The one-shot sequence – the articulation of an entire scene through a single, unbroken long take – is one of the cinema’s most important rhetorical devices and has therefore been much used and widely theorised over the years. This article provides a brief overview of these theories and of the multiple ways in which the one-shot sequence has been used both in world cinema (in general) and Italian cinema (in particular) in order to contextualise its use by one of Italian cinema’s best-known and most significant practitioners, Paolo Sorrentino. Through close analyses of one-shot sequences in Sorrentino’s films L’uomo in più/One Man Up, Le conseguenze dell’amore/The Consequences of Love, This Is the Place and Il divo – La vita spettacoloare di Giulio Andreotti – the article argues that Sorrentino’s predilection for the device is best explained by the wide variety of functions that it serves (as a mark of directorial bravura and auteur status; as a self-reflexive device and meditation on the cinematic gaze; as a political tool; and as a means of generating emotion). While rooted in history, Sorrentino’s use of the one-shot sequence thus transcends its position within Italian film history and discourse.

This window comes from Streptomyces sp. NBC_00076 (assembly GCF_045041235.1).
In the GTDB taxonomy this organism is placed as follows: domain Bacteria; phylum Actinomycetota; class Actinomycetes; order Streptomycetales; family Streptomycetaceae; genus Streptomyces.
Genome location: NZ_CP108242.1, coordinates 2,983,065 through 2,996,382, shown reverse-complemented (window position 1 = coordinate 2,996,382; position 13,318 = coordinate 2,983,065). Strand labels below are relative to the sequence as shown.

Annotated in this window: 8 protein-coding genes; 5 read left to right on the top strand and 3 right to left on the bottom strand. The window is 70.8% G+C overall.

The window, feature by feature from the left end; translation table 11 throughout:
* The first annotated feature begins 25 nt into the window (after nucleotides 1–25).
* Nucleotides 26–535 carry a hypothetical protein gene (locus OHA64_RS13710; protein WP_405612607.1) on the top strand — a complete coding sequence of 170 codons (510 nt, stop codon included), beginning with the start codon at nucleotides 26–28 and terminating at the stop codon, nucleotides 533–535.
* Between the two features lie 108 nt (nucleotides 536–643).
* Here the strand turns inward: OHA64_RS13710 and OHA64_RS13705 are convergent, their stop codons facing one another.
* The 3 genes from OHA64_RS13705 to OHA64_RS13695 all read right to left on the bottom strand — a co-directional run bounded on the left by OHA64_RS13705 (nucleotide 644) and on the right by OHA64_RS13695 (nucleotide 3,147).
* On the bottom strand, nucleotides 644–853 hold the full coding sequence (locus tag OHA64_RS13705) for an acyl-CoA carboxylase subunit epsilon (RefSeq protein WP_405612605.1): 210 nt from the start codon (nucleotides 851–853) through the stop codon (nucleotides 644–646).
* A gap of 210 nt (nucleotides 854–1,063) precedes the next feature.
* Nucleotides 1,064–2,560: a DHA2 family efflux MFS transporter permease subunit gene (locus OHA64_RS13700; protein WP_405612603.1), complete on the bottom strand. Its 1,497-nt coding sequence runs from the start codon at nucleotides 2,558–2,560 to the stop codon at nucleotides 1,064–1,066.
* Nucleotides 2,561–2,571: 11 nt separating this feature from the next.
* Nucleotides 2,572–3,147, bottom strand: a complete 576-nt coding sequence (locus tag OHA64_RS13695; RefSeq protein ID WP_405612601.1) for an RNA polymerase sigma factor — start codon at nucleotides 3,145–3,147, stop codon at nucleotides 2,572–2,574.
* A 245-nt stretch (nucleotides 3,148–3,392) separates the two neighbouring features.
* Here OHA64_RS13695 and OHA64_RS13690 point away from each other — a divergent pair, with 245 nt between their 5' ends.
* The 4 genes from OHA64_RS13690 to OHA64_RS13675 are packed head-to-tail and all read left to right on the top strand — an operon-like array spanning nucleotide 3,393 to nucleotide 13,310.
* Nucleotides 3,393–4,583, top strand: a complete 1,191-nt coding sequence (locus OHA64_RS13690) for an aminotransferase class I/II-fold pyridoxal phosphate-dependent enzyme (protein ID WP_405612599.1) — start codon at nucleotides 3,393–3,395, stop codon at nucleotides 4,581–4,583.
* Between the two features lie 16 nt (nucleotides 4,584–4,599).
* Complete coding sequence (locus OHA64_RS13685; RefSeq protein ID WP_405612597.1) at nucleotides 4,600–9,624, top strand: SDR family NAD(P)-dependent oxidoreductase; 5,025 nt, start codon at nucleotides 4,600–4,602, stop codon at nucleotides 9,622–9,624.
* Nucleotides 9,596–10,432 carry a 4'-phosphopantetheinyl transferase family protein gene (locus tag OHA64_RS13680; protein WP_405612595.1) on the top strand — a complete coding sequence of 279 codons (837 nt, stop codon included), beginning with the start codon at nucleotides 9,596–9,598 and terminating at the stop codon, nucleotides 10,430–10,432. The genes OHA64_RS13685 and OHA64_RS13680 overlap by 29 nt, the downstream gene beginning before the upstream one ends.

Film Studies
Abstract only
Author: Ben McCann

This book is the first ever English-language study of Julien Duvivier (1896-1967), once considered one of the world’s great film filmmakers. It provides new contextual and analytical readings of his films that identify his key themes and techniques, trace patterns of continuity and change, and explore critical assessments of his work over time. Throughout a five-decade career, Duvivier zigzagged between multiple genres – film noir, comedy, literary adaptation – and made over sixty films. His career intersects with important historical moments in French cinema, like the arrival of sound film, the development of the ‘poetic realism’, the exodus to America during the German Occupation, the working within the Hollywood studio system in the 1940s, and the return to France and to a much-changed film landscape in the 1950s.

Often dismissed as a marginal figure in French film history, this groundbreaking book illustrates Duvivier’s eclecticism, technical efficiency and visual fluency in films such as Panique (1946) and Voici le temps des assassins (1956) alongside more familiar works like La Belle Equipe (1936) and Pépé le Moko (1937). It will particularly appeal to scholars and students of French cinema looking for examples of a director who could comfortably straddle the realms of the popular and the auteur.